By Chris Clayton
DTN Ag Policy Editor
GLENWOOD, Iowa (DTN) -- Congress appropriating funds for Midwest levee repair doesn't necessarily mean that's where the money would go if the Army Corps of Engineers and the White House use cost-benefit analysis to decide which levees to rebuild first.
That was one of the key takeaways for four U.S. senators who held a field hearing here on Wednesday for the Senate Environment and Public Works Committee on the current state of Missouri River flooding.
The flooding has caused an estimated $1.6 billion in damage in Iowa, which includes millions of dollars in grain that was stored from last harvest. Congressional funding would be required to provide an indemnity for the damaged grain.
Blake Hurst, president of the Missouri Farm Bureau, representing the Coalition to Protect the Missouri River, said northwest Missouri has about 187,000 acres under water, none of which will be planted this spring. Crops lost just from unplanted acres will top well over $100 million, he said.
Despite the damage incurred in Nebraska from the flooding, there were no witnesses to highlight the destruction or rebuilding challenges there.
MAGNITUDE OF DESTRUCTION
Major Gen. Scott Spellmon, deputy commanding general for the Army Corps of Engineers Civil and Emergency Operations, told senators the current flood topped 32 federal levee systems or put them completely underwater, as well as causing 114 other breaches in levees. Highlighting the magnitude of the destruction, he said even to plug just two levees near Hamburg, Iowa, will take 100,000 dump trucks of material.
Seeking to counter repeated complaints that other priorities dominate the Corps' management of the river, Spellmon emphasized, "The No. 1 priority of the Corps in its operations is life and public safety."
Spellmon pointed out there was little the Corps could do in and around March 13-17 to control the water flowing throughout Nebraska. The Niobrara River, for instance, normally runs at 4,000 cubic feet per second. At its peak, the Niobrara was sending 180,000 cfs straight into the Missouri River.
Spellmon also added that so much of the flooding occurred in unregulated rivers downstream from the Missouri River dams, such as the Platte River. The sheer volume of water in these rivers overwhelmed the levee system. The six upstream dams could not have prevented this, he said.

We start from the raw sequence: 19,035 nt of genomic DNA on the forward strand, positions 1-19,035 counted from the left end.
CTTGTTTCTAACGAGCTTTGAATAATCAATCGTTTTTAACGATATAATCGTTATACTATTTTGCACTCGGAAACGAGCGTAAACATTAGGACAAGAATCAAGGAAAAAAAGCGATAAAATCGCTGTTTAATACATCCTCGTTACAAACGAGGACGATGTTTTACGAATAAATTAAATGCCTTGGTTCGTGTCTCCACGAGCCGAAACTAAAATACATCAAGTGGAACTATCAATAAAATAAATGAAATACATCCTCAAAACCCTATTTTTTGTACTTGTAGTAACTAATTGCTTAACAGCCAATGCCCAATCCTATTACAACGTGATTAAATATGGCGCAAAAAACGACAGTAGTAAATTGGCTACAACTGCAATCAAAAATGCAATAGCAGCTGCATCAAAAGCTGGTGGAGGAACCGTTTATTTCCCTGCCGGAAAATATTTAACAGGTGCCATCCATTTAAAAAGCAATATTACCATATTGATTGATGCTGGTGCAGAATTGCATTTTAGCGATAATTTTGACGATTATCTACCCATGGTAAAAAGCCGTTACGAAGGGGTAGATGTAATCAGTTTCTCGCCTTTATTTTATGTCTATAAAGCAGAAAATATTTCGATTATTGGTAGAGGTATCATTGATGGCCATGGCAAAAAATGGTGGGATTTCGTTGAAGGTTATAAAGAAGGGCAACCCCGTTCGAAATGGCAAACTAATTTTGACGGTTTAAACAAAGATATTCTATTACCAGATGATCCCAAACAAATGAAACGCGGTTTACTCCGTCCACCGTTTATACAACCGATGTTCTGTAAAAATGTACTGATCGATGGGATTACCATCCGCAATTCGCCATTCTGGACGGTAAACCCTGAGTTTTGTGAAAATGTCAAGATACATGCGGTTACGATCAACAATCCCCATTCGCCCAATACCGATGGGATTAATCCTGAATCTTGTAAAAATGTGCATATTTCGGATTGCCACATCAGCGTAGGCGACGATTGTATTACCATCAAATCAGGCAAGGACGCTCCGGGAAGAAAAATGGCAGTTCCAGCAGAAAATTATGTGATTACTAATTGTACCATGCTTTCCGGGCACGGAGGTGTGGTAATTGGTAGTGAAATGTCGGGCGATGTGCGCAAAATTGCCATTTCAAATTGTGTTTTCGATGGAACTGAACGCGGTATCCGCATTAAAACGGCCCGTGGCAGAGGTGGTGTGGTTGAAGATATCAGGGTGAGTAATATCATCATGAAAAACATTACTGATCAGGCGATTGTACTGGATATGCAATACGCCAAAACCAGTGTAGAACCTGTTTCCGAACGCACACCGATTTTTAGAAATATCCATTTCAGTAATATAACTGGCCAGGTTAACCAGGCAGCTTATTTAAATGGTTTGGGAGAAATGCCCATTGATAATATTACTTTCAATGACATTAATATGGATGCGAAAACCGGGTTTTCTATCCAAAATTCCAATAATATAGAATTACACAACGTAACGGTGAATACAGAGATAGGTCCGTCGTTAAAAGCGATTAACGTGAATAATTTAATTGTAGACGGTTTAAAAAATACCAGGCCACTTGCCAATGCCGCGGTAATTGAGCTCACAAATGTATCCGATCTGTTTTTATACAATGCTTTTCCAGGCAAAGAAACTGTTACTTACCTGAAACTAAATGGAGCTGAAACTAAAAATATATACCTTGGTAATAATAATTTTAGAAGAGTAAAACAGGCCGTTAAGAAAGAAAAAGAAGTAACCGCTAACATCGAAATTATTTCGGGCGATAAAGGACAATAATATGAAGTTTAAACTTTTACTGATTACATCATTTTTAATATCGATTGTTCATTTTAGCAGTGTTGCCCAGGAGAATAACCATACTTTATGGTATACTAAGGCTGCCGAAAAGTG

"Even if flood control were the only authorized purpose for these six projects (dams) and they were all empty, this event still would have occurred," Spellmon said. He cited the meteorological event, dubbed a "bomb cyclone," that put water on top of snow -- on top of frozen ground -- which quickly went into tributaries, "and frankly just overwhelmed the design capacity of the levee system below the federal projects (dams)."
Given the response to this flood, Spellmon said it's time to revisit 97 recommendations made after the 1993 flooding on the Missouri and Mississippi rivers. "We think it's time to revisit some of these recommendations that have been brought to the basin before," Spellmon said. He later added, "The solutions to reduce flood risks on the upper basin and the lower basin are not new."
Most of those recommendations required changes in law, and most of them were ignored, largely because they would reduce local development in flood plains.
While senators and others who testified called for higher levee protection and more levees, Spellmon also noted the Corps currently has a $98 billion backlog of unfunded projects, of which roughly one-third are flood-control projects.
Hamburg, Iowa, Mayor Cathy Crain testified about having to take down a 13-foot emergency levee after the flood of 2011 that saved her town. To make the levee permanent and up to Corps standards, the town would have needed to raise $5.6 million, which it could not do. Now, 30% of the town's homes and nearly 90% of businesses are underwater, which Crain said could have been avoided if the emergency levee had been there. Hamburg right now effectively has few local services.
FEW LOCAL SERVICES LEFT
"No restaurant, gas station, hair salon, barbershop, parts store, drug store, grain elevator, insurance office, bank, motel or farm implement dealership can open," Crain said. She added, "We must have a permanent levee solution."
Crain added there are people in her town living in cars, and they have had little or no contact with the Federal Emergency Management Agency about helping homes or businesses. She fears some families and businesses have permanently left town. "They have lost their businesses and their homes and they just need help," she said.